One judge did not.
This piece is so strong in that it quickly gets to the point, sticks to the journalism, and captivates me while doing so, the most effusive judge said. The arguments are backed up, and there's almost no lollygagging.
Another added: Its timely, multi-sourced, and does a thorough job explaining something in a way for the general public to understand. Any time you can break down a really specific topic like this in a manner for others to easily digest, youve done good work.
The third was somewhat skeptical: He sums up a lot of existing reporting and contacted PR reps to get back the same answers they'd already given other people. A lot more of the legwork was done for him.
But in journalism, two outta three aint bad. In fact, its damn good.
SECOND PLACE: The Trans-Pacific Partnership, Videogames and You!
THIRD PLACE: Devs Speak Out on Steam Refunds
Excellence in Feature Video/Streaming
– Blood Is Compulsory: How We Talk About Advanced Warfare
Judges conclusions: A feature video with news? Infographics? Citations from other gaming news sources? That impressed the judges.
Great presentation and great story, one judge said about this Innuendo Studios video. I kept wanting to watch it with every passing clip. Claims were mostly backed up and the journalism was solid. And I really want to go shoot some stuff in a shooter now.
Because journalists can always find something to complain about, another judge said, I dont think the title does this video justice. The amount of detail is long, but its really, really good.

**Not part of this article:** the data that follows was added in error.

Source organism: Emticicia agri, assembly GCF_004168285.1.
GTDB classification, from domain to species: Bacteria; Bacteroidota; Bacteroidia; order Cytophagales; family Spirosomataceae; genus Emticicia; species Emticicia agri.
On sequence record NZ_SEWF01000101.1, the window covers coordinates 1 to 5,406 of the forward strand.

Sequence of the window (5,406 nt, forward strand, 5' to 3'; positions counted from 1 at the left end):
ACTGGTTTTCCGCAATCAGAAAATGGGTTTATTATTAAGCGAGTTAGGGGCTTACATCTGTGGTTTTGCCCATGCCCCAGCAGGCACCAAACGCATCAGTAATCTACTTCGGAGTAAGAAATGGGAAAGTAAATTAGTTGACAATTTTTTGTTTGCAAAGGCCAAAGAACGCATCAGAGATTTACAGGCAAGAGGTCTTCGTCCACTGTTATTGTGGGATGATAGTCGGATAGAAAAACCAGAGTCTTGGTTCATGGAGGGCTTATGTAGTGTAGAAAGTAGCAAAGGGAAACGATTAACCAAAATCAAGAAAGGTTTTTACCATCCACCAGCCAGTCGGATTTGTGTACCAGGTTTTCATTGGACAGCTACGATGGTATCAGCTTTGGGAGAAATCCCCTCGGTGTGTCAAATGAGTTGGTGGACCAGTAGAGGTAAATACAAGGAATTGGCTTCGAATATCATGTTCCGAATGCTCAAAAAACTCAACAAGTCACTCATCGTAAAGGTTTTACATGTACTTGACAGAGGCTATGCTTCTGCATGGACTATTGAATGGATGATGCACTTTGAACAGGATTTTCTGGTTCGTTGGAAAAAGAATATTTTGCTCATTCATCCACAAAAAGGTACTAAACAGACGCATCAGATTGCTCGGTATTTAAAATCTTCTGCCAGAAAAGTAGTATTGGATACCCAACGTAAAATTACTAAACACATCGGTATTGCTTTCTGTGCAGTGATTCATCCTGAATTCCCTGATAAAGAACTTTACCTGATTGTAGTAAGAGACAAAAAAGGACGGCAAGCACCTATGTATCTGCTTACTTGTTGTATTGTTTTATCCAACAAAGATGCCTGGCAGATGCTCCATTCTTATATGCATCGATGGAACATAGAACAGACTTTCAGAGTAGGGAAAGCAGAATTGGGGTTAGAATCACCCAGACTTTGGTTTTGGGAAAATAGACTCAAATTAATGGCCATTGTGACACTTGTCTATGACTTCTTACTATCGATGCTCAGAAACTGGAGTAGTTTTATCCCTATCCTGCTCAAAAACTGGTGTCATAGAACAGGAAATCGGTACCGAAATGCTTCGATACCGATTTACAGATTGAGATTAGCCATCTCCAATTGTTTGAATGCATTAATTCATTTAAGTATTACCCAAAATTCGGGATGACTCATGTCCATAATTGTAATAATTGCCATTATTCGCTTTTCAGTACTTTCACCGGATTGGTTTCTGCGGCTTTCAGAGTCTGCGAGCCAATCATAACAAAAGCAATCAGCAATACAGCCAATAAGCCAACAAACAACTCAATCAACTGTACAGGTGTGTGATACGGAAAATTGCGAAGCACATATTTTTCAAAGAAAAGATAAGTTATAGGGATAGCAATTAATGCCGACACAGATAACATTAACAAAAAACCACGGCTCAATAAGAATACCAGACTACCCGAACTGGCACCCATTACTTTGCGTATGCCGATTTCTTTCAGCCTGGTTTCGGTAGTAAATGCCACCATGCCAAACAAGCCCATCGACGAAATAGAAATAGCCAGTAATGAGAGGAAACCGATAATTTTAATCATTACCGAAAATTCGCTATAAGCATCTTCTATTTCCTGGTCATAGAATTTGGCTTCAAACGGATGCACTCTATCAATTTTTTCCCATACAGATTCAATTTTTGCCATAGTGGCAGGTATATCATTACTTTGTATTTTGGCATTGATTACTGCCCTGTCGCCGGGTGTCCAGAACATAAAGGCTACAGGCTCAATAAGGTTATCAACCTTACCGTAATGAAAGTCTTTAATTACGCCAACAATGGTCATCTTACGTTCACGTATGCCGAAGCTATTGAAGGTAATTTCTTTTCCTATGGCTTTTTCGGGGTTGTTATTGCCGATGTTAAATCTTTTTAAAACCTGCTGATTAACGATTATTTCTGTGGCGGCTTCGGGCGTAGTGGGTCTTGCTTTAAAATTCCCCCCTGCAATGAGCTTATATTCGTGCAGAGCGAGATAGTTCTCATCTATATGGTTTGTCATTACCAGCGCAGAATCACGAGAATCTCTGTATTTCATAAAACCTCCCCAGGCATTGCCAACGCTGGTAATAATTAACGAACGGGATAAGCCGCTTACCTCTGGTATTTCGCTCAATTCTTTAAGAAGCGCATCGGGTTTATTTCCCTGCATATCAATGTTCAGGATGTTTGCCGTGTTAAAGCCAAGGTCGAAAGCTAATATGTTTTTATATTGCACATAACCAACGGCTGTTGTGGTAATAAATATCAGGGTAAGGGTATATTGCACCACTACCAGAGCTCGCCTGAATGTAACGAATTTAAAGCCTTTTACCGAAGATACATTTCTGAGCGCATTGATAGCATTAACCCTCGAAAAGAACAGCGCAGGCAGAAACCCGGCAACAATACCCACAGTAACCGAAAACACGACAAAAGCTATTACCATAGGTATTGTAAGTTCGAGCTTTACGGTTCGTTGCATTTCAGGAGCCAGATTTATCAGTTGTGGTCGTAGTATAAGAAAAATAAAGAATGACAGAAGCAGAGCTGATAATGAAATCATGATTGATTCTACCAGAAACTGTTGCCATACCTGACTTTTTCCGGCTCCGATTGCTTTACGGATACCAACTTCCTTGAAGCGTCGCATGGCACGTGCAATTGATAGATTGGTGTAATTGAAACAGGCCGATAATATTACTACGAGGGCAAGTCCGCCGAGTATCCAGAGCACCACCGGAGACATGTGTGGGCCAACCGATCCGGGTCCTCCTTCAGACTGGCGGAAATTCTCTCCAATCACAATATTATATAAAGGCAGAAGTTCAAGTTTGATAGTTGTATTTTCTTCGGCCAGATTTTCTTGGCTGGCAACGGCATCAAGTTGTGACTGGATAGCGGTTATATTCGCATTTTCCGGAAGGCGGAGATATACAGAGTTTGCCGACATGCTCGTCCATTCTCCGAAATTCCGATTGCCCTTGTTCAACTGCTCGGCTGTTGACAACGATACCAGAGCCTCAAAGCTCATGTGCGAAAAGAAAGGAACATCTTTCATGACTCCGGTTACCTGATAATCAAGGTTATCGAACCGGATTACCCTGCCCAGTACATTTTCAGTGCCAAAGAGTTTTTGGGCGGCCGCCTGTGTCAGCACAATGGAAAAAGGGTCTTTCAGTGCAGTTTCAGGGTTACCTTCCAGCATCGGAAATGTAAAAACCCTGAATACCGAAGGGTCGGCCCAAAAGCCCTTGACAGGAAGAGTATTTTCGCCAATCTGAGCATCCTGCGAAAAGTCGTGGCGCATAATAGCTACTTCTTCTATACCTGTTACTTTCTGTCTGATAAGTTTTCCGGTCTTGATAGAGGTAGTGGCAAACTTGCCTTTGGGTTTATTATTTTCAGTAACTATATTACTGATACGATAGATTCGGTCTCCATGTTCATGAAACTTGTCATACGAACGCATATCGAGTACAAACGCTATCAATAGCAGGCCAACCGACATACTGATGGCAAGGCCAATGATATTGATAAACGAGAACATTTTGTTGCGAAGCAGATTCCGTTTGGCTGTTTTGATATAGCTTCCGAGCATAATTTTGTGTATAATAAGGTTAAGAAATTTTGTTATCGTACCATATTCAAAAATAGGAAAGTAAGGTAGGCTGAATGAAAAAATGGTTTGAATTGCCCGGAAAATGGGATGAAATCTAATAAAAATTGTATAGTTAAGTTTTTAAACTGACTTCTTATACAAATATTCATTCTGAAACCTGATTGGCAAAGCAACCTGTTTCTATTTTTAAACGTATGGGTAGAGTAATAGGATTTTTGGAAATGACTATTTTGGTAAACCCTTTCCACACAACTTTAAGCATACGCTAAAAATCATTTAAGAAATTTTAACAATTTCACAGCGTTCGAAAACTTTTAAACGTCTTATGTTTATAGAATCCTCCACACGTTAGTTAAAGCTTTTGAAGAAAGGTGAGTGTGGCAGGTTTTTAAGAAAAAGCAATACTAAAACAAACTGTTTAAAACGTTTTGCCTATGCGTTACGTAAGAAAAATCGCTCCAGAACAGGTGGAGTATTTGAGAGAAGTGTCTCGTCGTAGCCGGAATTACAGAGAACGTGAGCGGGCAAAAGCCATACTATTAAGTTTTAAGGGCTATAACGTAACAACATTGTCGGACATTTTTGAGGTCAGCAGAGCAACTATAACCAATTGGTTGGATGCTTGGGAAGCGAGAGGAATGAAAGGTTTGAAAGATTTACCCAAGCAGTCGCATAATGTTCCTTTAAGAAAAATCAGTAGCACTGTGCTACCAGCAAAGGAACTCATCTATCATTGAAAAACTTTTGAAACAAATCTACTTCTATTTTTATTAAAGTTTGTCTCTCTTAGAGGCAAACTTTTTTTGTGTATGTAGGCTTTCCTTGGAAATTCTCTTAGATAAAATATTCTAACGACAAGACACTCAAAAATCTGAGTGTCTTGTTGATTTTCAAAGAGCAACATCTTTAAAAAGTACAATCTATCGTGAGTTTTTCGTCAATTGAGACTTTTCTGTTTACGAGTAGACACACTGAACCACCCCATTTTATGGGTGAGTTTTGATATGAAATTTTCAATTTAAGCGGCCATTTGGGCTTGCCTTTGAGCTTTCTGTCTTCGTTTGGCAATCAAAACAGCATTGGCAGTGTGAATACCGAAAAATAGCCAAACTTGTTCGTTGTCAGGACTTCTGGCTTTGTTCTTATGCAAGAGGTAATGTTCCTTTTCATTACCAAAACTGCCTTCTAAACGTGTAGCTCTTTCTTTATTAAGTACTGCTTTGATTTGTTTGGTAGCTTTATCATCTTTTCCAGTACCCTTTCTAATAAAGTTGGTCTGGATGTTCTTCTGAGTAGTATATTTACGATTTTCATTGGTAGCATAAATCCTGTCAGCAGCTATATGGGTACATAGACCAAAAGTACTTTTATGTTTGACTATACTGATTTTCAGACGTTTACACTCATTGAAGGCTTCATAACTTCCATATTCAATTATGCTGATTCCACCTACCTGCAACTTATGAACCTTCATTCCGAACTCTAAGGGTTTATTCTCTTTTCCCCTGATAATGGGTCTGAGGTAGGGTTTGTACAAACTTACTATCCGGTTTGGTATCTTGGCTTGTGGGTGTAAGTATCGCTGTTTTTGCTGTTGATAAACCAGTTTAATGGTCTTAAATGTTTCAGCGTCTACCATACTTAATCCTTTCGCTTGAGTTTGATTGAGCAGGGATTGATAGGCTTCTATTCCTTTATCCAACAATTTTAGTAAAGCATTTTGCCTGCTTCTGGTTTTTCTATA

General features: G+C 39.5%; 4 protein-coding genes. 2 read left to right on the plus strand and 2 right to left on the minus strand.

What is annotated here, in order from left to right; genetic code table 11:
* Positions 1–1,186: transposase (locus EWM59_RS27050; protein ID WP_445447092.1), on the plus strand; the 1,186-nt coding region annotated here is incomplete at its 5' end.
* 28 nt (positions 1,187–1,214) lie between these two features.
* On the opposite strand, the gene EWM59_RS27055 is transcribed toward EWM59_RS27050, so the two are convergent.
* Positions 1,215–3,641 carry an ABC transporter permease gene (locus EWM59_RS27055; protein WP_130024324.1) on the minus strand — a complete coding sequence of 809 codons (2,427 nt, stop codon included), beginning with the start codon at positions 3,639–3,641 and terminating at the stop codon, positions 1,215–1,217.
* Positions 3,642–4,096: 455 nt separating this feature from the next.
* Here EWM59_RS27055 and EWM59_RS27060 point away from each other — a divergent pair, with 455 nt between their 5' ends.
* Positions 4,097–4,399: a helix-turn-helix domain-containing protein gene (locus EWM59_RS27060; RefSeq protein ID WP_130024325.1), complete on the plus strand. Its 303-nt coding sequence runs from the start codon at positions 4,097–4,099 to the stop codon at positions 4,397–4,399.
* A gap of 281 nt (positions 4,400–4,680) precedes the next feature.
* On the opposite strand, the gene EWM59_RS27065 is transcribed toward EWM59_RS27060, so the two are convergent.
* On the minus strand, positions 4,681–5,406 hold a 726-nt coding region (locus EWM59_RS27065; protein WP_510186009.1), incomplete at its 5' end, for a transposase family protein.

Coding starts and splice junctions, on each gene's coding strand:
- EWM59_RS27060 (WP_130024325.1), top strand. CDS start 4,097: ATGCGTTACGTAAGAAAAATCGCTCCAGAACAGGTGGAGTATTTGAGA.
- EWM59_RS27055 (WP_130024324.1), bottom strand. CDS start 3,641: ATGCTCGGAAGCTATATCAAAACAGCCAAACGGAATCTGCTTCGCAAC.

SECOND PLACE: Editing Versus Censorship (The Jimquisition)
THIRD PLACE: DA- Psychofrauds: A DoubleFine Mess #FigOff
Excellence in Photography/ Illustration/ Infographic
First Place (TIE):
– Gallery: Fringe gaming comes together for Indiecade East 2015
– Gallery: The Smithsonian traces technology from the cotton gin to the Game Boy
Judges conclusions: In a weak category, judges favored two photo galleries from one source: Ars Technica. Why? Because both told human stories in photos.
"It was great to see children at this exhibit learning the history of technology, from the first-ever video game to the very first circuit board to an Apple I computer," one judge said about the Smithsonian photo gallery.
Another judge disagreed: "I looked at it the other way. The museum stuff could be taken any time, but for the Indiecade event, you at least had to be there at a specific time."
Our third judge saw both sides but preferred the Indiecade photo gallery because it showed actual people having actual fun. Video game journalism (rightly) gets caught up in following the money and the controversy in this massive and still-growing industry. But it wouldn't be either massive or growing if it wasn't fun. Video game journalism should show that sometimes.
Because all three judges were pleasantly conflicted the back and forth was fun to watch we've declared both co-winners.
SECOND PLACE: no winner
THIRD PLACE: no winner